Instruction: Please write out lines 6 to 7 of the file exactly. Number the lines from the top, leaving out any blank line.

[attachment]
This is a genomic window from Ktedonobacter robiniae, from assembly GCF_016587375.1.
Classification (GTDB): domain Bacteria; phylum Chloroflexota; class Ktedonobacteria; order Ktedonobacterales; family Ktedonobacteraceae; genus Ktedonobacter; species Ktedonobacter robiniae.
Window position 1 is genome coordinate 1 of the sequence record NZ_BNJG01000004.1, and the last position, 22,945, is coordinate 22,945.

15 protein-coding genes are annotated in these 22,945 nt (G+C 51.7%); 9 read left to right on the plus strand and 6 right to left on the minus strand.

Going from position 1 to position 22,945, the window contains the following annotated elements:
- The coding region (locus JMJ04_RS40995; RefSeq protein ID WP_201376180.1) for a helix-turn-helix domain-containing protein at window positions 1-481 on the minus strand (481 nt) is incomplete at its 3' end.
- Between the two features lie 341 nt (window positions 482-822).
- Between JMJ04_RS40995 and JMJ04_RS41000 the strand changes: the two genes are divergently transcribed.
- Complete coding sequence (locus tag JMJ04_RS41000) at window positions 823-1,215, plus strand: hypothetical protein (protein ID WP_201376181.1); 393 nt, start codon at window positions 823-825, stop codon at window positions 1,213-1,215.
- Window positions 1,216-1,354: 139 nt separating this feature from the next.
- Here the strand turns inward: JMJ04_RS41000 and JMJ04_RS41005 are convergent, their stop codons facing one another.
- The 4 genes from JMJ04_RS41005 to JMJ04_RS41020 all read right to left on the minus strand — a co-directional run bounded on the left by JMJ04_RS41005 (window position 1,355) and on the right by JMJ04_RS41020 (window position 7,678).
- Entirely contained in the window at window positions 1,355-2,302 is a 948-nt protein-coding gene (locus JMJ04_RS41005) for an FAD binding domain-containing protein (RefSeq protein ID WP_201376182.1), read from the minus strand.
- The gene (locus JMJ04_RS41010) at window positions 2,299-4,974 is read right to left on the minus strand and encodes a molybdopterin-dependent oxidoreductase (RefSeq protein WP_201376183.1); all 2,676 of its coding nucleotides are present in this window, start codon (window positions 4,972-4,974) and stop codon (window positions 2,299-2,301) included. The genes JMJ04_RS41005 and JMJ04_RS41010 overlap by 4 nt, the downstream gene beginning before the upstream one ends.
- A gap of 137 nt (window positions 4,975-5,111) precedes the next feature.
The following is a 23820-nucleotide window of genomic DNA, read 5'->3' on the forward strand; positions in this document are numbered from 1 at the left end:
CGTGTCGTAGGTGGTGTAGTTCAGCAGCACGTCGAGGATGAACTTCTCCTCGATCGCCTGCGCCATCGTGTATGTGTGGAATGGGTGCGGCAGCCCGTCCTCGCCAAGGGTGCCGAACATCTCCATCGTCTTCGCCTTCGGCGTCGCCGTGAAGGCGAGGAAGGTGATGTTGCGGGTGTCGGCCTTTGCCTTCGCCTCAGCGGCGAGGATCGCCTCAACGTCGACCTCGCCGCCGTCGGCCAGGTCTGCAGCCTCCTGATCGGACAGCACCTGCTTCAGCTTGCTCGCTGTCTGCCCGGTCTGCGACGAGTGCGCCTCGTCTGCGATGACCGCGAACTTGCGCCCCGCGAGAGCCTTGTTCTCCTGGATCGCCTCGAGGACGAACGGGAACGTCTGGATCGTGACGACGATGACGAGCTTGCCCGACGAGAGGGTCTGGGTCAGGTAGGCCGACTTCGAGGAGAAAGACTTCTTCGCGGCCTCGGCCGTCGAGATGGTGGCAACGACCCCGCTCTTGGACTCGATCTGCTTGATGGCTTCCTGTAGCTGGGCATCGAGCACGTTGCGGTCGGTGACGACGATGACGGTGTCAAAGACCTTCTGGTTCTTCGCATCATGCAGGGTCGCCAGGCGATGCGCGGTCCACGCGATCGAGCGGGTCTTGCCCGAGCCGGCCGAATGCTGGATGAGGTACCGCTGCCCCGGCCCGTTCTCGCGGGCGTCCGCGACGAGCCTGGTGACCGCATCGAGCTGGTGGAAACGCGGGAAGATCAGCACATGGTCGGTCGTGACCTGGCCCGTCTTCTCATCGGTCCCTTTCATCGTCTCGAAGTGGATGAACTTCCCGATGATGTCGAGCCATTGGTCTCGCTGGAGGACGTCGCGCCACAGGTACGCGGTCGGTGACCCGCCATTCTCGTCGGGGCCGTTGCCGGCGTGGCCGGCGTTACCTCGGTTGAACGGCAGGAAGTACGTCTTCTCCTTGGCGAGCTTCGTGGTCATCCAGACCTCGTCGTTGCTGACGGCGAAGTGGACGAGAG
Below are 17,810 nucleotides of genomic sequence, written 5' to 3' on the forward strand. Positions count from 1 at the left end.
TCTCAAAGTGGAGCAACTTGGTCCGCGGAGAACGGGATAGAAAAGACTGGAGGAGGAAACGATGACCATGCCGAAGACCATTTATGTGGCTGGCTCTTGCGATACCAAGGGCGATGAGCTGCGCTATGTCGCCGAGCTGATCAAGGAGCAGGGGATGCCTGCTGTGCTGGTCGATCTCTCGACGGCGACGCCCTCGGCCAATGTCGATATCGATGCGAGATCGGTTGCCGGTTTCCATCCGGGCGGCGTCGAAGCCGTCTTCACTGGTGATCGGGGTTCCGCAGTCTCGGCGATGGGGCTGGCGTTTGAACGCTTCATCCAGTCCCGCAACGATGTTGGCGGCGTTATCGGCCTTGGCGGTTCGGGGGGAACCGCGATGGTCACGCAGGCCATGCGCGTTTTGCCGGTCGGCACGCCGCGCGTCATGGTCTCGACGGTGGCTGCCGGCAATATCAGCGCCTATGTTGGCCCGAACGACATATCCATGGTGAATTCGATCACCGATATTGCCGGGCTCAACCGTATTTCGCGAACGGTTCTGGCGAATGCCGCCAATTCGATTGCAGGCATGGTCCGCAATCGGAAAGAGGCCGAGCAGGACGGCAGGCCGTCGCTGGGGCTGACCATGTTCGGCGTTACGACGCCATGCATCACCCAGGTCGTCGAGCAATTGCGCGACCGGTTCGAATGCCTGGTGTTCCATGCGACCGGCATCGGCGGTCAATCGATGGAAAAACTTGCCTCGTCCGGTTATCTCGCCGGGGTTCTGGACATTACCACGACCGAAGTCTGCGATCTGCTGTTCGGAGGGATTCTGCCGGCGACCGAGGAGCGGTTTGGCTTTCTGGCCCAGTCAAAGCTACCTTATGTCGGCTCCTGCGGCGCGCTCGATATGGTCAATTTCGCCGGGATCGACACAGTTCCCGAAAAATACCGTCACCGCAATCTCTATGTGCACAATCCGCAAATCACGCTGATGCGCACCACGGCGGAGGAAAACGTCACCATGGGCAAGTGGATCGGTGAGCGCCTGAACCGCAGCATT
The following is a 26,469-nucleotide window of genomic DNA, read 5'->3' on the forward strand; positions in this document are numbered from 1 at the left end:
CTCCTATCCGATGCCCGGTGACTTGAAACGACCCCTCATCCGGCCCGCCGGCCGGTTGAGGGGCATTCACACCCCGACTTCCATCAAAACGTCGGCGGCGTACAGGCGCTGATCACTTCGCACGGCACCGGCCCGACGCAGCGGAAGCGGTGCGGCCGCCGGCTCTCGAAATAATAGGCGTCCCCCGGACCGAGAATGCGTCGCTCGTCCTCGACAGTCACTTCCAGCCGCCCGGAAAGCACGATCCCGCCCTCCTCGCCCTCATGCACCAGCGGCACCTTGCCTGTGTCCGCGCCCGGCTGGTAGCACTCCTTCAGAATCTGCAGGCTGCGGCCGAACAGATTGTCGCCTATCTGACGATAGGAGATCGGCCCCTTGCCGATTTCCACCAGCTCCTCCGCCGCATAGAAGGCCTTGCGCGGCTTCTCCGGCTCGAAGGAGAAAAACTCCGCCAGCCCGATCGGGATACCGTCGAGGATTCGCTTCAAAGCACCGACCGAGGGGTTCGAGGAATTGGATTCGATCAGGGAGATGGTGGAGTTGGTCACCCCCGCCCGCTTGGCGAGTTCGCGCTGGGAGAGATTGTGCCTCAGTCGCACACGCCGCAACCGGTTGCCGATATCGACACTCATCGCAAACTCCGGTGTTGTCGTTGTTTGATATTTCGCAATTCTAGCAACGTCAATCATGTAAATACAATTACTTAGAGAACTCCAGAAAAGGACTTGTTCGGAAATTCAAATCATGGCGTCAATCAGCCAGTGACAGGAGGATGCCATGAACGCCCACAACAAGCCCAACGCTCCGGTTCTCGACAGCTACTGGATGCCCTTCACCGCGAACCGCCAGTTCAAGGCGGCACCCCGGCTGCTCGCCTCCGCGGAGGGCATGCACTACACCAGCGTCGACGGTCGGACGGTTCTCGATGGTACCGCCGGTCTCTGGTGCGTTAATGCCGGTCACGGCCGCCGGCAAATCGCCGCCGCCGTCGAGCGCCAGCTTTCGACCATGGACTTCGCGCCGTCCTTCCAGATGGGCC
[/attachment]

- The coding region (locus JMJ04_RS40995; RefSeq protein ID WP_201376180.1) for a helix-turn-helix domain-containing protein at window positions 1-481 on the minus strand (481 nt) is incomplete at its 3' end.
- Between the two features lie 341 nt (window positions 482-822).